Five Incredible Things To Do In Svalbard

Five incredible things to do in Svalbard

The pristine Svalbard archipelago is situated between Norway and the North Pole. A land of midnight sun with more polar bears than people, this is a wild, and irresistibly magical, corner of the earth. Incorporated by Norway in 1925, the region’s first settlers arrived with the whaling trade in the 17th and 18th centuries. Later the coal mining industry boomed. Nowadays tourism is Svalbard's most lucrative source of income.

On a Svalbard cruise with Swan Hellenic, you’ll explore this unspoiled wilderness up close on our expedition landings. Much more than just an icy wilderness, you’ll spot rare Arctic wildlife and wonder at impossibly remote settlements on our expert lead excursions. Follow in the footsteps of polar explorers of the past as you discover that Svalbard is more than meets the eye.

Attended a midnight sun concert

For a uniquely Arctic experience, be sure to attend a midnight concert in the Arctic Cathedral in Tromsø. Listen to beautiful Norwegian folk songs as the soft glow of the midnight sun shines through the cathedral’s exquisite glass mosaic windows. This incredible event is enhanced further by the cathedral’s wonderful acoustics. A moving and must-do experience.

Visit the thousands of breeding seabirds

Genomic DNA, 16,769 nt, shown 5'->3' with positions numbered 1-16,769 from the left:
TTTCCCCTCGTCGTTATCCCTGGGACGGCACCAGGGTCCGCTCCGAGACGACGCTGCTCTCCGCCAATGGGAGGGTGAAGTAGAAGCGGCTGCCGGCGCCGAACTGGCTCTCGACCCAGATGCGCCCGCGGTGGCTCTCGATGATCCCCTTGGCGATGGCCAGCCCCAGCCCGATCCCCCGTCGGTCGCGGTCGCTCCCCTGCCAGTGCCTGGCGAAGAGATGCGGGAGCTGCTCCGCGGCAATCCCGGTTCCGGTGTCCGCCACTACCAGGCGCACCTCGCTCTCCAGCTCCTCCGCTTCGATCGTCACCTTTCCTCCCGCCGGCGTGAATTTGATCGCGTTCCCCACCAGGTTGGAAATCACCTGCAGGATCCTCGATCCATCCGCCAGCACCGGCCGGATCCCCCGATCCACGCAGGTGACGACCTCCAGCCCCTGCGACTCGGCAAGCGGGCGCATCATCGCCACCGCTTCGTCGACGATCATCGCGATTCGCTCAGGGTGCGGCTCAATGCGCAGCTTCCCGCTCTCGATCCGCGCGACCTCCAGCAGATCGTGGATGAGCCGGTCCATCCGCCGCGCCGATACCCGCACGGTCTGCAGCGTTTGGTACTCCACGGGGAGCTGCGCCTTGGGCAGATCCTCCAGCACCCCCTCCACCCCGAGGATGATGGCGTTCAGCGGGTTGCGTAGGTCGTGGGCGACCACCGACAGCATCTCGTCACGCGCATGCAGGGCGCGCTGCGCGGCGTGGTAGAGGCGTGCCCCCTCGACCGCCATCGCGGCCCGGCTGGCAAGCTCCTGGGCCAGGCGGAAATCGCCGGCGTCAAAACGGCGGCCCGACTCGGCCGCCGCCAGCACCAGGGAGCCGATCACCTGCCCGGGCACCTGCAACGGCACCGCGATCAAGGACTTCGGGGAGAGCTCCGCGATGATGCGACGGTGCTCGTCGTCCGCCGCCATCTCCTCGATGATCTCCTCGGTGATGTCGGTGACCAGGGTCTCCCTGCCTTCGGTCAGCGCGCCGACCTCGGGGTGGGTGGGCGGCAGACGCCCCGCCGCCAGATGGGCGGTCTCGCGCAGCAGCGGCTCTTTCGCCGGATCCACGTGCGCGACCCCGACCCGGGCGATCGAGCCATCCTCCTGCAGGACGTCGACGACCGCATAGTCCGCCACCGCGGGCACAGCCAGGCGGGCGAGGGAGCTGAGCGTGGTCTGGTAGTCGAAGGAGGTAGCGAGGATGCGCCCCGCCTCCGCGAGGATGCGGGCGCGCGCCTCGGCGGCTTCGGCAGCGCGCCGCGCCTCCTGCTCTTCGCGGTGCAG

Our Svalbard Encompassed [link cruise] cruise takes us through Bellsund, a 20km long sound on the west coast of Sputebergen. Here Brünnich’s guillemots, black-legged kittiwakes, little auks and northern fulmars make their breeding homes on the surrounding cliffs while pink-footed, barnacle and brent geese nest below.

Or travel to Bear Island on our Svalbard in Depth [link cruise] cruise to visit the greatest bird cliff in the Barents Sea. Here you’ll meet thousands of breeding seabirds including Atlantic puffin, northern gannet, glaucous gull, great skua, black-legged kittiwake, little auk, common guillemot and more.

Spot roaming polar bears

A rare sight in the wild, a summer expedition cruise in Svalbard offers a good chance of spotting polar bears along the shores or across the ice. According to the Norwegian Polar Institute, the population of the Svalbard polar bears is over 3,500 and has been steadily growing in recent years. The largest population of these bears live on the eastern side of Svalbard. The best time to view these magnificent animals is June through to September. During this time the Arctic ice slowly begins to melt, which means that the bears tend to gather on smaller ice fields. This makes the region easier to navigate by boat and the bears easier to spot.

Have a drink in the world’s most northerly pub

Longyearbyen is Svalbard’s administrative capital and is also the world’s most northerly town. Consequentially it is also home to the world’s most northerly high street and pub. Whilst here you may wish to indulge your inner survivalist and stop by the Svalbard Global Seed Vault. This is where over 930,000 varieties of food crop seeds are preserved should the world need them one day. Although the facility isn’t open to visitors, you can hike or bike to the entrance.

Explore striking fjords and pristine glaciers

Join us on our Arctic Discovery: Iceland Jan Mayen and Spitsbergen cruise and witness the incredible sight of the beautiful Monacobreen glacier calving giant icebergs into the icy Liefdefjorden (Love Fjord) below. Cruise through this land of blue and white as we search for polar bears hunting for unsuspecting walrus along the shores. Beluga whales are also occasionally spotted here.